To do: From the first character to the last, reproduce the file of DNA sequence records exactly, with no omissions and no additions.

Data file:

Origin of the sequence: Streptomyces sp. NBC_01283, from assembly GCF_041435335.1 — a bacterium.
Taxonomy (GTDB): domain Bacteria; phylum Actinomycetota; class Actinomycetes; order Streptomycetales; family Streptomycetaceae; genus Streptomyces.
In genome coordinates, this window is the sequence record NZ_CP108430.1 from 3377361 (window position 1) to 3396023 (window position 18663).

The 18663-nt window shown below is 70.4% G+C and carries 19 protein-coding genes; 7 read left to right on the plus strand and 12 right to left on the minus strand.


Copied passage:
Origin of the sequence: Streptomyces sp. NBC_01283, from assembly GCF_041435335.1 — a bacterium.
Taxonomy (GTDB): domain Bacteria; phylum Actinomycetota; class Actinomycetes; order Streptomycetales; family Streptomycetaceae; genus Streptomyces.
In genome coordinates, this window is the sequence record NZ_CP108430.1 from 3377361 (window position 1) to 3396023 (window position 18663).

The 18663-nt window shown below is 70.4% G+C and carries 19 protein-coding genes; 7 read left to right on the plus strand and 12 right to left on the minus strand.